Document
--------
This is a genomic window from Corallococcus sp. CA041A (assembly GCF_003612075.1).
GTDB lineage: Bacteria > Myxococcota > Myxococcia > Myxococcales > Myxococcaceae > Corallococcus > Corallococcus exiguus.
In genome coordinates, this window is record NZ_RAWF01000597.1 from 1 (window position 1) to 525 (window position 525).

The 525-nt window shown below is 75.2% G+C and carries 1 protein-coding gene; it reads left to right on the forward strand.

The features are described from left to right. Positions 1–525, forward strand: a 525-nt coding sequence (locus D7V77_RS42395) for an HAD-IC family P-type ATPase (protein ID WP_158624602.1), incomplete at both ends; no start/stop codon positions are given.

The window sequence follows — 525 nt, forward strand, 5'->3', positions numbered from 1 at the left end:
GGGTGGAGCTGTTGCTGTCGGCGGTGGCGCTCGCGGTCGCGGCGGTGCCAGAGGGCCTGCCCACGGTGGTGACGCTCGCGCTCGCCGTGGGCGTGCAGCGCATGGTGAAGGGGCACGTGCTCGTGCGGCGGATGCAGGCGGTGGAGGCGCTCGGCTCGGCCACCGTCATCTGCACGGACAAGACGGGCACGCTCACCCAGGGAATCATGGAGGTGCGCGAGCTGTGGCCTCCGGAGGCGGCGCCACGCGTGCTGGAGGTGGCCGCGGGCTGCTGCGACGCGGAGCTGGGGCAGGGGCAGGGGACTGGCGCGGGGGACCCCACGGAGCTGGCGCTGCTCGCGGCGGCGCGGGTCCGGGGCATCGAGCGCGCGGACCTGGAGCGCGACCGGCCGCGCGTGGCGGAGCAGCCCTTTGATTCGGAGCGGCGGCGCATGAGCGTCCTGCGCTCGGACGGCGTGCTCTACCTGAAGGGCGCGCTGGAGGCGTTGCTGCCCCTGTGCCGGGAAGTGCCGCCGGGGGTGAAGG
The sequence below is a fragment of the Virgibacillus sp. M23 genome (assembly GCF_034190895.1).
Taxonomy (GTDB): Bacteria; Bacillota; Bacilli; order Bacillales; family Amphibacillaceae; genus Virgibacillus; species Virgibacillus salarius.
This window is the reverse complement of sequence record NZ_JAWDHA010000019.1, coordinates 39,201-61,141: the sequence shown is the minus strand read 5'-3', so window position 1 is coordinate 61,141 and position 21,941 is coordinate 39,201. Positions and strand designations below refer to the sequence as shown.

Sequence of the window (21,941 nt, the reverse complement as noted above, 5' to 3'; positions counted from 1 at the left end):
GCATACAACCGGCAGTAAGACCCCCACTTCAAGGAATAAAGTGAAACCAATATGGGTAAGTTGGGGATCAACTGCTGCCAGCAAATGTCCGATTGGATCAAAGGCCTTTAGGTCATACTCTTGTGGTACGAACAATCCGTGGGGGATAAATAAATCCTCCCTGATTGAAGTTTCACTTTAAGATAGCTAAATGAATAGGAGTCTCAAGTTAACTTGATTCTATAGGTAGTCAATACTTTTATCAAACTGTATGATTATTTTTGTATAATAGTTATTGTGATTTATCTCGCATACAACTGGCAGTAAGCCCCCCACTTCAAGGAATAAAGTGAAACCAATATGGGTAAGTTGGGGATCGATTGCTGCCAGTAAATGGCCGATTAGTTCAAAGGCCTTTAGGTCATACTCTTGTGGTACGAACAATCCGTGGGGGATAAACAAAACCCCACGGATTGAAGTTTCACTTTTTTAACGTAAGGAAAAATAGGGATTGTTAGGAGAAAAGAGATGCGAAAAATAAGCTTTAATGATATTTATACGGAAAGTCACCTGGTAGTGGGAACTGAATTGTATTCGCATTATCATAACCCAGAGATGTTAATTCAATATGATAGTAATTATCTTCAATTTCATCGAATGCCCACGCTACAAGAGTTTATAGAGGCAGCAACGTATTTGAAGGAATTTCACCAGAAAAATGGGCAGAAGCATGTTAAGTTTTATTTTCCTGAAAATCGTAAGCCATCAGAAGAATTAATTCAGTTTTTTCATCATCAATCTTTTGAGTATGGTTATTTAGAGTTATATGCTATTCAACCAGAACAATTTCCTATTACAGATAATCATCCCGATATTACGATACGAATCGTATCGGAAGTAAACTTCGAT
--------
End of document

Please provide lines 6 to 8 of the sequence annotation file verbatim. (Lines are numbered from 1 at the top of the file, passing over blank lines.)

The window sequence follows — 525 nt, forward strand, 5'->3', positions numbered from 1 at the left end:
GGGTGGAGCTGTTGCTGTCGGCGGTGGCGCTCGCGGTCGCGGCGGTGCCAGAGGGCCTGCCCACGGTGGTGACGCTCGCGCTCGCCGTGGGCGTGCAGCGCATGGTGAAGGGGCACGTGCTCGTGCGGCGGATGCAGGCGGTGGAGGCGCTCGGCTCGGCCACCGTCATCTGCACGGACAAGACGGGCACGCTCACCCAGGGAATCATGGAGGTGCGCGAGCTGTGGCCTCCGGAGGCGGCGCCACGCGTGCTGGAGGTGGCCGCGGGCTGCTGCGACGCGGAGCTGGGGCAGGGGCAGGGGACTGGCGCGGGGGACCCCACGGAGCTGGCGCTGCTCGCGGCGGCGCGGGTCCGGGGCATCGAGCGCGCGGACCTGGAGCGCGACCGGCCGCGCGTGGCGGAGCAGCCCTTTGATTCGGAGCGGCGGCGCATGAGCGTCCTGCGCTCGGACGGCGTGCTCTACCTGAAGGGCGCGCTGGAGGCGTTGCTGCCCCTGTGCCGGGAAGTGCCGCCGGGGGTGAAGG
The sequence below is a fragment of the Virgibacillus sp. M23 genome (assembly GCF_034190895.1).